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Published byDemarcus Lascelles Modified over 2 years ago

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How can NASA provide a sensation of weightlessness without the expense and high risk of sending astronauts into space?

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Apparent Weight Our perception of weightlessness is really the absence or reduction of normal (contact) forces acting upon our body. Conversely, we can feel heavier if the normal (contact) forces acting on us are larger than normal. Think about the forces you experienced on the Demon Drop or Power Tower at Cedar Point

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Now suppose you stand on the bathroom scale and ride an elevator up and down. As you are accelerating upwards and downwards, the scale reading is different than when you are at rest and traveling at constant speed. Apparent Weight in an Elevator Which situation does Anna Litical feel the heaviest? Which situation does she feel the lightest?

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Apparent Weight in an Elevator - Graphs #1 #2 #3 #4 #5 #6 WTWT #7 #8

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Apparent Weight in an Elevator - Graphs FNFN Time (s) wTwT #1 #2 #3 #4 #5 #6 #7 #8

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Apparent Weight in an Elevator – Going Down A body at rest wants to stay at rest so when the elevator starts to move down there is less force pushing on your feet. #1 #2 There is no change in motion so the upwards push on your feet must be equal and opposite to your weight #3 Your body wants to keep moving at constant speed but the elevator is slowing down so more force is exerted on your feet The elevator is at rest so the force on your feet must be equal and opposite to your weight #4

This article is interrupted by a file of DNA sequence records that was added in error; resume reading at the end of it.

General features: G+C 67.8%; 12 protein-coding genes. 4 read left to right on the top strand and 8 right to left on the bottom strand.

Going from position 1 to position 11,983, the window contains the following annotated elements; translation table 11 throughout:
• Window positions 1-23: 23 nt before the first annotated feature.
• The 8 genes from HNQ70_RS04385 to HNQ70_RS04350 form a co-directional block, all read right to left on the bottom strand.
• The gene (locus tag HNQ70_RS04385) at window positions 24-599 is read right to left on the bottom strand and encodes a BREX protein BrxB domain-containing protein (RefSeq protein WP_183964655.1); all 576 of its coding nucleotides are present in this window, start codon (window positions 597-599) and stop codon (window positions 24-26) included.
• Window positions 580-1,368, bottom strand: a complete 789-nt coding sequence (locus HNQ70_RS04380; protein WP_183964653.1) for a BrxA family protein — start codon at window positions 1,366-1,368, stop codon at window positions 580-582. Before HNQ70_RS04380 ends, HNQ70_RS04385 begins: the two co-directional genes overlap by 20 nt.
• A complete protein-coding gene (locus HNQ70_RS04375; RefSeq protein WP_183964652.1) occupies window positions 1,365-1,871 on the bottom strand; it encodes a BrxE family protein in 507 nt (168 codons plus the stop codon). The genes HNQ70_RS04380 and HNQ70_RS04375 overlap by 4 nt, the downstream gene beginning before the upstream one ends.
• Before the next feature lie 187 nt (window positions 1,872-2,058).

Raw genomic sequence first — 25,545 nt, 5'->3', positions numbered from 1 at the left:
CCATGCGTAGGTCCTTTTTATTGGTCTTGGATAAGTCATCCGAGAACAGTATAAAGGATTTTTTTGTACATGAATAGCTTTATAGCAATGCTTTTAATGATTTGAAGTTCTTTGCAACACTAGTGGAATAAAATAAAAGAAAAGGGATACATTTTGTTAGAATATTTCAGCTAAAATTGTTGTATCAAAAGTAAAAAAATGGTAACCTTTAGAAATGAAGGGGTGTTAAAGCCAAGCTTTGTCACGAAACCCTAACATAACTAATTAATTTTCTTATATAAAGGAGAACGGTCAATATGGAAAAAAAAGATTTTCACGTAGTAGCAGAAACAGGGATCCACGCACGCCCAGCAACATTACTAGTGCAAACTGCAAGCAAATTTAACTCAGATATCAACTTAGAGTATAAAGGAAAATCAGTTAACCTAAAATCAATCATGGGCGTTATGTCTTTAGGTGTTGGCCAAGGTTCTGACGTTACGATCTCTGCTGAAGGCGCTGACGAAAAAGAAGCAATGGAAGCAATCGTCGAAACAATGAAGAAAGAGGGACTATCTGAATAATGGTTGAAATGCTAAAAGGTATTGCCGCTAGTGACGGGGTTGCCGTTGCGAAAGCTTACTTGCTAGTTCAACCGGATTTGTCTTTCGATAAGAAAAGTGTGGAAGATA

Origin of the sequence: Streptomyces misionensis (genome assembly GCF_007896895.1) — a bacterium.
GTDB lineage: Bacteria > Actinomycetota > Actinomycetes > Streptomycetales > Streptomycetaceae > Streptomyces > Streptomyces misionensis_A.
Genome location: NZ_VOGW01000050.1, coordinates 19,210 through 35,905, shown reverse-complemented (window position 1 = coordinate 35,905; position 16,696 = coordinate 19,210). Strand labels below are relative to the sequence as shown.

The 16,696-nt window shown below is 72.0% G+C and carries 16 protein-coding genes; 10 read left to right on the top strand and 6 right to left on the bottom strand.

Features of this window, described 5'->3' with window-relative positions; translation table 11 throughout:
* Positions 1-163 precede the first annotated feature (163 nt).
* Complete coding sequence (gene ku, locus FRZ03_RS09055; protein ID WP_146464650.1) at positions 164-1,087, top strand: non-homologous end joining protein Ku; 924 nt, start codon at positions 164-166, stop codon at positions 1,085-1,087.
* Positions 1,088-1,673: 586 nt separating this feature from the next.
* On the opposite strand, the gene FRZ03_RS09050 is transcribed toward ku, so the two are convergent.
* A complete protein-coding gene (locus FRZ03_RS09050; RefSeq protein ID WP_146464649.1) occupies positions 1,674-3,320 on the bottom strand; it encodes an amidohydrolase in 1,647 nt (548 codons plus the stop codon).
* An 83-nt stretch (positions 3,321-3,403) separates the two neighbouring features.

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Apparent Weight in an Elevator Coming Down - Concept FBD’s Elevator at rest Zero Acceleration F NET = 0 F N = F g Elevator starts accelerating downwards F NET = m a (down) F N < F g Elevator is slowing down to a stop while moving down F NET = m a (up) F N > F g Elevator at constant speed downwards Zero Acceleration F NET = 0 F N = F g The normal Force (orange) is what she feels a a F NET

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Apparent Weight in an Elevator – Coming Up #5 Your body wants to remain at rest but the elevator starts to move upwards. This imparts more upwards force on your feet than your weight #6 Your body wants to move upwards at constant speed but the elevator slows down so there is less force on your feet There is no change in motion so the upwards push on your feet must be equal and opposite to your weight #7 The elevator is at rest so the force on your feet must be equal and opposite to your weight #8

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Apparent Weight in an Elevator Going Up - Concept FBD’s Elevator at rest Zero Acceleration F NET = 0 F N = F g Elevator starts accelerating upwards F NET = m a (up) F N > F g Elevator at constant speed upwards Zero Acceleration F NET = 0 F N = F g Elevator is slowing down to a stop while moving up F NET = m a (down) F N < F g a aF NET

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